Whether you recently started a blog, or you’re looking to improve your writing game, having a great blog post outline to jump start your writing process, can make all the difference.
When it comes to writing a blog post that not only drives in new readers, but also captivates their imaginations and leaves them craving more—you’ve got to start with a blog post outline to organize your thoughts, decide what’s critical to include and make certain you’re not missing any opportunities.
I’m an adamant believer of always starting my writing process with a strong blog post outline to kick things off.
How to Write a Blog Post Outline in 8 Easy Steps (Free Blog Post Outline Template)
- Determine the Key Takeaways for Your Readers
- Craft a Smart Headline
- Brain Dump: Write Down Every Question You Need to Answer
- Arrange the Major Themes and Sections of Your Blog Post Outline
- Ask More Questions (Research, Research, Research)
- Insert Relevant Studies, Data and Additional Sources
- Revise, Trim and Clean Up Your Blog Post Outline
- Write Your Blog Post
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If you want to grab my free blog post outline template (in the form of a copy & paste Google Doc), then you can pick it up right here—which includes my entire writing checklist and a fully completed blog post outline template to guide you along the way—get my free blog post template.
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Why should you create a blog post outline before you start writing?
Allow me to paint you the picture of an all too familiar scene… You’re sitting down at your computer, excited to write an article on a topic you have strong feelings about.
The only problem is, the more you think about it, the more your thoughts get a little jumbled as one idea inspires another and you begin losing track of the last point you were just exploring.
Before too long, you don’t really know where to start anymore—and maybe you even forgot a point or two you initially wanted to cover. I’ve experienced this frustration first-hand in my early blogging days, before I took to starting with a blog post outline.
Here’s the thing… you know you want your content to be captivating, valuable and relatable to your readers. But how do you make sure you’re fully getting your message across?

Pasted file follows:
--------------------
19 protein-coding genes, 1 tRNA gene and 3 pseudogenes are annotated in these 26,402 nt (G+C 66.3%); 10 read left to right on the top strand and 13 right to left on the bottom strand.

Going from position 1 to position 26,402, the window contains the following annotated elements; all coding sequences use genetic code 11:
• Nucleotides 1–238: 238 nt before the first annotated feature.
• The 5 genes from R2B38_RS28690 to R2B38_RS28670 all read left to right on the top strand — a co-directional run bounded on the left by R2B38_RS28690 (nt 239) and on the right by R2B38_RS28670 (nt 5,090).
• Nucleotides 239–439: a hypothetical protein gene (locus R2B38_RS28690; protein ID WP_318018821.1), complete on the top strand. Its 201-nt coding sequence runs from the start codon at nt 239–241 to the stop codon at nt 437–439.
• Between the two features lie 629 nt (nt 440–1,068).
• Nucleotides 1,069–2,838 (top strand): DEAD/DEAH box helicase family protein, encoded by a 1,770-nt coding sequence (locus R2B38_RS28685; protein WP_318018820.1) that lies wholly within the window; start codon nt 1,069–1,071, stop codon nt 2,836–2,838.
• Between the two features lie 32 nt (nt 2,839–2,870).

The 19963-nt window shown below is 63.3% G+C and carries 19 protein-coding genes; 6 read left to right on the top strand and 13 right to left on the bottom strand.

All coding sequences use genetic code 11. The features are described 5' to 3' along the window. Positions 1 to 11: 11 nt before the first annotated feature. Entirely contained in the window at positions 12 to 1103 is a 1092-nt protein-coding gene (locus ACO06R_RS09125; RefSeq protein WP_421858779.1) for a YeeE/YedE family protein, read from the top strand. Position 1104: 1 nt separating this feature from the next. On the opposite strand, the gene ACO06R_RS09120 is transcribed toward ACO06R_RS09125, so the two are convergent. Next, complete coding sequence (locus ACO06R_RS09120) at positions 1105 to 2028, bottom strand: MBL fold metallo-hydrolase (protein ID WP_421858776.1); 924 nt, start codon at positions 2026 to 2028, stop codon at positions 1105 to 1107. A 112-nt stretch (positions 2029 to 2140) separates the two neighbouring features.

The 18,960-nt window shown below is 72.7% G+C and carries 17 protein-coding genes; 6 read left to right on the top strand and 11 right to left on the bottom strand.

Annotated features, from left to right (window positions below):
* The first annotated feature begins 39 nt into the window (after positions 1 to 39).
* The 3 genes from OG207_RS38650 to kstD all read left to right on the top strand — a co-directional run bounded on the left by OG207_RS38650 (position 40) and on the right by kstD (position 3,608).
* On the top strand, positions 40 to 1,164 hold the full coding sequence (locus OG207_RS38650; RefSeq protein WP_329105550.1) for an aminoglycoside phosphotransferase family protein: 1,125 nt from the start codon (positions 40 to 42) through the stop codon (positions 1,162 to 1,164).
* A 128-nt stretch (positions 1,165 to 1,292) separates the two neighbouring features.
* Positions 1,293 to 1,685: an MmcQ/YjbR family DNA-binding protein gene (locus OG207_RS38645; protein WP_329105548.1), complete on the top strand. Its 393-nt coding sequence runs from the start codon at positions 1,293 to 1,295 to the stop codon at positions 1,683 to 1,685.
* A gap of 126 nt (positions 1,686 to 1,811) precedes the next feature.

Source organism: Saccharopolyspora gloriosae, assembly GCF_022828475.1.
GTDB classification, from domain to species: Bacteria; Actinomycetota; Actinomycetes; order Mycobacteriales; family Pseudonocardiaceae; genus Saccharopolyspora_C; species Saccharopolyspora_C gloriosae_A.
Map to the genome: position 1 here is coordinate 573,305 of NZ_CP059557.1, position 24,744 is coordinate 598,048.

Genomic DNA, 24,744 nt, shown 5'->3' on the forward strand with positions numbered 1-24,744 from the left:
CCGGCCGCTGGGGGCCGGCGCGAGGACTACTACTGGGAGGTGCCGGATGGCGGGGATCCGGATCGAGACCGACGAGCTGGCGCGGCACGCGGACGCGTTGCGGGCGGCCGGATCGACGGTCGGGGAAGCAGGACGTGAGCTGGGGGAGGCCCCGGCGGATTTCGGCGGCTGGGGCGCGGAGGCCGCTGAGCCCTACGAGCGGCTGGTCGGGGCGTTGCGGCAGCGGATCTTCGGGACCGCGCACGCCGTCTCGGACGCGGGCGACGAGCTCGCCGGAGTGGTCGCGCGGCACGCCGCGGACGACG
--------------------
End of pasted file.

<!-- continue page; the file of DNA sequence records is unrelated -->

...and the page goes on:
There are two big mistakes that many bloggers tend to make when it comes to their writing:
- The content lacks direction and is difficult to follow. Many bloggers don’t write easy to follow blog headlines, they struggle to make a point, they jump around in too many directions or they lose their reader’s attention by taking too long to get to the meat of the post.
- The writing lacks meaningful substance. While many bloggers do have a strong conviction on the topic they’re writing about—many don’t really convey any useful information or teach their readers a beneficial new skill (like building their blogging skills).
Learning how to write a blog post outline can solve both of these challenges.
Your blog posts should be logical and cohesive if you hope to satisfy the needs of your target audience. A blog post outline can help you avoid meandering or disjointed writing—and will help organize your thoughts and make it easy for readers to digest (and take action on).
The other thing an outline will do, is help you determine the real value of your blog post. Instead of sitting down and staring at a blank screen to start writing your blog post—you’ll instead take the time to research and create something unique that you know will be useful to your future readers. It’ll also show you what can be easily left out from this particular post (or better left for another day).
Now, we’re going to walk through my 8-step process to outline a blog post—using a real, working blog post outline to illustrate exactly how to do this along the way.
And remember, if you want to pick up my free blog post outline template to follow along, then head over here right now.
1. Determine the Key Takeaway for Your Readers
When you get an idea for a blog post, a great first step is to determine your number one takeaway for readers.
What do you want your readers to learn or to remember once they’ve finished reading?
This is also a good time to think about what type of blog post you’re best served to write here.
The variety in types of blog posts you can use to accomplish your goal is pretty extensive today—and each of these blog post formats have slightly different functions.
Here are the most common types of blog posts:
While there are arguably many other types of blog post formats you can use, these are the most popular.
Choosing the format of your post will help you narrow down what your big takeaway is.
For example, if you’re writing a review post, you’re letting your readers know if a product or service is worth their time and money.
Readers looking at reviews are often ready (or getting ready) to spend some money and they want your honest opinion, so that they can make an informed decision.
On the other hand, a how-to guide should take a step-by-step process that a reader can easily follow.
At the end of your post, they should have a framework for how to accomplish something on their own.
Let’s say I’m writing an article about the benefits of blogging for businesses.